Coastal Conservancy Awards $4.6 Million in Grants for Coastal Protection and Sea Otter Recovery

sea otter

Photo: Rich Miller

The California State Coastal Conservancy awarded over $4.6 million in grants to protect, restore and enhance coastal resources at its November 30 Board meeting.  Included in these grants was nearly $100,000 in Sea Otter Recovery grants to 3 programs to protect and restore sea otter populations off the California coast.

The Sea Otter Recovery grant program, funded by voluntary income-tax check-offs, has been running since 2006 and has been able to award a total of $1,154,897 (which was matched by an additional $1,554,333) to help scientists better understand and trace the causes of sea otter mortality, identify factors limiting population growth, reduce water pollutants that are toxic to otters, develop wetland management and restoration guidance to aid in otter recovery, and educate the public how they can prevent disturbance of wild otters.

The programs funded at the November meeting include:

  • Friends of the Sea Otter: sixty-two thousand two hundred dollars ($62,200) to reduce sea otter disturbance through a public education campaign on responsible viewing of wild sea otters.
  • California Department of Parks and Recreation: twelve thousand six hundred dollars ($12,600) to install two speed humps on the entrance road to Moss Landing State Beach where sea otters are known to cross the road to reduce the risk of vehicle strike.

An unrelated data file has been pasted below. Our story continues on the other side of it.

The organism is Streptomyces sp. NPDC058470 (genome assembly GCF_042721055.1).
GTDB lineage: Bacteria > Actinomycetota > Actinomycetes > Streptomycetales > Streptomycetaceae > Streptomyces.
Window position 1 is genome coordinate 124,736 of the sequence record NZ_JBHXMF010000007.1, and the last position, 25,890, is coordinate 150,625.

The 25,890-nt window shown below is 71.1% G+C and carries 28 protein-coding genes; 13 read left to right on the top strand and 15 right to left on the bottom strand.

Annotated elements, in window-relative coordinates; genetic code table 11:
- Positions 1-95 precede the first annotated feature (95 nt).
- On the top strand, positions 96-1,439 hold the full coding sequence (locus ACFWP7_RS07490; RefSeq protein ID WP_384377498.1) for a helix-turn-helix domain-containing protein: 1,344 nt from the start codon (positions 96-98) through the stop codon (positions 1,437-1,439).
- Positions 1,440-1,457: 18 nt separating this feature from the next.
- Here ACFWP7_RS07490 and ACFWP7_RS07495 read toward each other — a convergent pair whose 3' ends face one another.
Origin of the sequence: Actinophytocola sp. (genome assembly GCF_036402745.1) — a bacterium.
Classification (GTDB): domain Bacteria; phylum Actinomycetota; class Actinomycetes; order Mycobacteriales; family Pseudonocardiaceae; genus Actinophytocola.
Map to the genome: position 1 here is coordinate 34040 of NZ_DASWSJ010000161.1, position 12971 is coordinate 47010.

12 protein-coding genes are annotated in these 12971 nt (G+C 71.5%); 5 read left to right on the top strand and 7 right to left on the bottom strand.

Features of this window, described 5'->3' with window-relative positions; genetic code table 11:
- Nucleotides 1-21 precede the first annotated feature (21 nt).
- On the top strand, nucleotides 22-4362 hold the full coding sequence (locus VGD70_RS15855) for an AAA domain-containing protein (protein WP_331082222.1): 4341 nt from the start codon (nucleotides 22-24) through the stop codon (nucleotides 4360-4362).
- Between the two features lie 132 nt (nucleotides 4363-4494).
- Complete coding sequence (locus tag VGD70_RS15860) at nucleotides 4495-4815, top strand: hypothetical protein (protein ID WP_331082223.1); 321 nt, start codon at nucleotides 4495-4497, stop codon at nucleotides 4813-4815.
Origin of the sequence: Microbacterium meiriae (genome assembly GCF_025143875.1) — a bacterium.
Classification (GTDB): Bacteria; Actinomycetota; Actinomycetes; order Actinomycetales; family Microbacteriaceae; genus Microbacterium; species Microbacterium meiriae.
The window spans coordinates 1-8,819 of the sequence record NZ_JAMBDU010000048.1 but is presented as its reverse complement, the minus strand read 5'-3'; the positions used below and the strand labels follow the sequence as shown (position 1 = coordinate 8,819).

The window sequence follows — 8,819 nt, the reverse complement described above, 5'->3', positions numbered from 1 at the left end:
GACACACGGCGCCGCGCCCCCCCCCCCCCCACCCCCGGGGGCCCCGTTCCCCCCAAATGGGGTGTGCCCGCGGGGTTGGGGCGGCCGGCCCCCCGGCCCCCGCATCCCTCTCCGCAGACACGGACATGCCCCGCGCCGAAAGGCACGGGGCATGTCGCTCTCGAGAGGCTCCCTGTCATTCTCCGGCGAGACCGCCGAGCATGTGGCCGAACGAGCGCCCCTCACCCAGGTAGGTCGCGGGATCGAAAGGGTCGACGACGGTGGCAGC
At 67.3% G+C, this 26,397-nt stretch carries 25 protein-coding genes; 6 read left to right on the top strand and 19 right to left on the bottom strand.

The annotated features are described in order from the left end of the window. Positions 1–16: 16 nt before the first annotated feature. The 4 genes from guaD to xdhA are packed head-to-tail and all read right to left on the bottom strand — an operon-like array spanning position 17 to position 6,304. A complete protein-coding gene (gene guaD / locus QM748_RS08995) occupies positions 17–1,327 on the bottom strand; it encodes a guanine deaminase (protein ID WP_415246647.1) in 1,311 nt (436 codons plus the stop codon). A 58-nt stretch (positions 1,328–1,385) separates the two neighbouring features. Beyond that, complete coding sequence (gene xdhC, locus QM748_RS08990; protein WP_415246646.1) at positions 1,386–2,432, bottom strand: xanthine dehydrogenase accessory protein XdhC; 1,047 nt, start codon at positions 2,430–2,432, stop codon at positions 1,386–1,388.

• San Francisco State University: fourteen thousand seven hundred and seventy dollars ($14,770) to conduct an analysis of potential sea otter habitat and threats in San Francisco Bay to inform the potential recolonization of sea otters in San Francisco Bay.

Southern sea otters were hunted to near extinction in the early part of the 20th century, and listed as a federally threatened species in 1977. Currently the population numbers around 3,186 animals inhabiting the near-shore marine environments adjacent to San Mateo County south to Santa Barbara County. This is far less than the historic levels estimated at approximately 16,000-20,000 animals, with a range along the entire California coast and south into Baja California.

To learn more about each project and see the full list of grants awarded by the Coastal Conservancy in November, visit

To learn more about the Sea Otter Recovery voluntary income-tax check-offs, visit: 

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